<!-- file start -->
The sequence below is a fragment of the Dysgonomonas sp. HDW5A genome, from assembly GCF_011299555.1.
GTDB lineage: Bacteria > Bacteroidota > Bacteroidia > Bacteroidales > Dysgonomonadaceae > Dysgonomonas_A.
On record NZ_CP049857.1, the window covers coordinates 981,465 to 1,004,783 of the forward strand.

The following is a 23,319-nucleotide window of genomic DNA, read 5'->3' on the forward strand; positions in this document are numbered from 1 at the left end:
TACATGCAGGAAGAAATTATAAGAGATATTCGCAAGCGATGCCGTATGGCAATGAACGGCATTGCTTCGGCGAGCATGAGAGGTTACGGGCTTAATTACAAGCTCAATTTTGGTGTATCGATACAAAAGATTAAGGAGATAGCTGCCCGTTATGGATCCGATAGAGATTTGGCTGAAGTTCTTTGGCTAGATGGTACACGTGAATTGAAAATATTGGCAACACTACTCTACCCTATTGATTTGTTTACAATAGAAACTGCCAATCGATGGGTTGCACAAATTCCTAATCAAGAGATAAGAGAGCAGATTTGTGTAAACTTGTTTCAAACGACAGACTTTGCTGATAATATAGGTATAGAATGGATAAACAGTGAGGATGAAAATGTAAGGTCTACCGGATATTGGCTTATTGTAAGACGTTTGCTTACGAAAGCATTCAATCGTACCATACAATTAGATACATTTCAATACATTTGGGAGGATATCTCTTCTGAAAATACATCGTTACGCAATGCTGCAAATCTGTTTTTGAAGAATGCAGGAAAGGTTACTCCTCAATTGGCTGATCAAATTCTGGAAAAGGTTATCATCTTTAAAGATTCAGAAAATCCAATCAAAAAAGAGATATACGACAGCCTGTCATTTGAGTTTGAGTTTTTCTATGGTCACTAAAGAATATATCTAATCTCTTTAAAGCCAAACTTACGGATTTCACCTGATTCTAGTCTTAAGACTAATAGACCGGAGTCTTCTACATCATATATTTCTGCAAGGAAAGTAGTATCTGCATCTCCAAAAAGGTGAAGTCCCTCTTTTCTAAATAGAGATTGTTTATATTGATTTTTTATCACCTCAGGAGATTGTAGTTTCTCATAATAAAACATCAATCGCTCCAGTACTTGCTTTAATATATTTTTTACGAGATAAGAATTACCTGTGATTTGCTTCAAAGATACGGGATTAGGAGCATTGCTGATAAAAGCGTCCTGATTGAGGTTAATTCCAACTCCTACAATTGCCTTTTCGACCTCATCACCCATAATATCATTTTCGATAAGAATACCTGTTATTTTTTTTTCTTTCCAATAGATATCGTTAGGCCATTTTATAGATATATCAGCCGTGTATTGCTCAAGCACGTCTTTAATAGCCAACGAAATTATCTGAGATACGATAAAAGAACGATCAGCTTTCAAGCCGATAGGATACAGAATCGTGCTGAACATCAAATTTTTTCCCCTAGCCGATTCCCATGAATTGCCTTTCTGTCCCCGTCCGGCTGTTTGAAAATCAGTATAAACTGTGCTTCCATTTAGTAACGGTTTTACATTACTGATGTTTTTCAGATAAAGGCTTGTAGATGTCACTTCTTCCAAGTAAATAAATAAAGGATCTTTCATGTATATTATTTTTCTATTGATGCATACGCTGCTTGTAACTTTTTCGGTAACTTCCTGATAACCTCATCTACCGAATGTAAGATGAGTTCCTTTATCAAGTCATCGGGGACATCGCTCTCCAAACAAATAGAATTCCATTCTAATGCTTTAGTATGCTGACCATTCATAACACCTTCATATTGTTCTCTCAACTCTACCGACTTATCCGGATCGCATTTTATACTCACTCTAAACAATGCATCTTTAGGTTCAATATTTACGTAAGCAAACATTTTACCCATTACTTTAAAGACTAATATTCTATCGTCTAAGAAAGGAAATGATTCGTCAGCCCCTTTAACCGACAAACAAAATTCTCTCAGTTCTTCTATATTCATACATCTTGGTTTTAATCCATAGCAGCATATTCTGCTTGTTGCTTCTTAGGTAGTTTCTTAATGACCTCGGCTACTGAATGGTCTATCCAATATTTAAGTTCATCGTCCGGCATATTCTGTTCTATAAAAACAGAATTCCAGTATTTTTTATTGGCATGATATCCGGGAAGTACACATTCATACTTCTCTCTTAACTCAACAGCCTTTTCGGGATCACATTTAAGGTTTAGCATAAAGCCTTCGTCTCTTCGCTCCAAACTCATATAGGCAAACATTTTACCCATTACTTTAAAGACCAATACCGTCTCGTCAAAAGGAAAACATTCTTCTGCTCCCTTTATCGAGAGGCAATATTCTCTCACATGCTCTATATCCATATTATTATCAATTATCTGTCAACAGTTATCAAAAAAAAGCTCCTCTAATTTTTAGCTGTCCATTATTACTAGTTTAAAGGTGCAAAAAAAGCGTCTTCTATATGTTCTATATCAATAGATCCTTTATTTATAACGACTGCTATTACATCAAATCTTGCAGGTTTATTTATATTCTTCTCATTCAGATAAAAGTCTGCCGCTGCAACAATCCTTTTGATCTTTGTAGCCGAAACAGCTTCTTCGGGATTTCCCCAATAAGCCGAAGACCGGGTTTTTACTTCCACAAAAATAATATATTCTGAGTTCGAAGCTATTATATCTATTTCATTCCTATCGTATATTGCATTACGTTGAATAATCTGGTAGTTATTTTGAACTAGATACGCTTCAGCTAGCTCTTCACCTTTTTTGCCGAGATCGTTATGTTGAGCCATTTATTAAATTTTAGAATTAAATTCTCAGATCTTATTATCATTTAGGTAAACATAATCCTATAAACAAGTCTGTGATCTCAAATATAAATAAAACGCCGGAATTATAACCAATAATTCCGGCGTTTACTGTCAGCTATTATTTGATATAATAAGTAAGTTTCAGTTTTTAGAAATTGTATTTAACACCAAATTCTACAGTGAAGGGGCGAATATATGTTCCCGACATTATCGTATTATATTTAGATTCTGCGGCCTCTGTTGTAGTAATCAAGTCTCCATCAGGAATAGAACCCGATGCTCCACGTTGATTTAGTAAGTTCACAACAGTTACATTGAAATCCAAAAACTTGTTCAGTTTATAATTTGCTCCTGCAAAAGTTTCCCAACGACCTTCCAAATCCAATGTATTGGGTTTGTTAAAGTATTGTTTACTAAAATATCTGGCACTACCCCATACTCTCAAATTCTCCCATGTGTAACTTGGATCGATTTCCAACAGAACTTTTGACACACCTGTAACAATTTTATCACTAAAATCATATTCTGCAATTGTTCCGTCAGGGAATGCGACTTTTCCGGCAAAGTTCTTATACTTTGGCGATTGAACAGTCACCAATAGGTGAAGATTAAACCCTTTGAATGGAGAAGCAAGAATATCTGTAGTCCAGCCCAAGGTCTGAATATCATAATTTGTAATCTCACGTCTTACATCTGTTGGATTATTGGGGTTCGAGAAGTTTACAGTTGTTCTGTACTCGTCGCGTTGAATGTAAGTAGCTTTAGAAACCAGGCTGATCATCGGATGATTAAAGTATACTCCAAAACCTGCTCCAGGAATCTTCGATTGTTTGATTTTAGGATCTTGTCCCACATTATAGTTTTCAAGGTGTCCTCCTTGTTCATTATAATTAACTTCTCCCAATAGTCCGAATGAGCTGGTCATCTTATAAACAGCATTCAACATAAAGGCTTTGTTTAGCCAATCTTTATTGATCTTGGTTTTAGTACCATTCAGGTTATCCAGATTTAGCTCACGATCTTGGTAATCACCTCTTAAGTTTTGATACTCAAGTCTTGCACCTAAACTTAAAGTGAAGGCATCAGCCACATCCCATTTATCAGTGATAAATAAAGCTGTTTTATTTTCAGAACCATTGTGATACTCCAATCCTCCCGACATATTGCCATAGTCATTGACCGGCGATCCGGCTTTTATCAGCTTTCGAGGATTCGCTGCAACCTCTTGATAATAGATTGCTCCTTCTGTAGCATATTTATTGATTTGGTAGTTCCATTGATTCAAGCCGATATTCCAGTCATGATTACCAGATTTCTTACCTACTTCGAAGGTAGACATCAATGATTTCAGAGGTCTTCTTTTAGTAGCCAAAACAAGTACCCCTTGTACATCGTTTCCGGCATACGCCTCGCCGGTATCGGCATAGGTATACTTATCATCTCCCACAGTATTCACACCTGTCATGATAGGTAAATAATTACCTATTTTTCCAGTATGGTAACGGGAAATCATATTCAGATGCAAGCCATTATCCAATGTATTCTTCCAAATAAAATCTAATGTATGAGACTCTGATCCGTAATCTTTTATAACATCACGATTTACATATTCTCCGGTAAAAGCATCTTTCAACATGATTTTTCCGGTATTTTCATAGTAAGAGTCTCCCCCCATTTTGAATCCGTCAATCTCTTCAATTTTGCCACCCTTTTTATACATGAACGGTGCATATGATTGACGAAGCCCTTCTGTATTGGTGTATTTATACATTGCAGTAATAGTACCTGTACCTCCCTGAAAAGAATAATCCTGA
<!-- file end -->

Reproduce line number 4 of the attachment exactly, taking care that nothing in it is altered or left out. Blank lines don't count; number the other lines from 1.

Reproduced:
The following is a 23,319-nucleotide window of genomic DNA, read 5'->3' on the forward strand; positions in this document are numbered from 1 at the left end: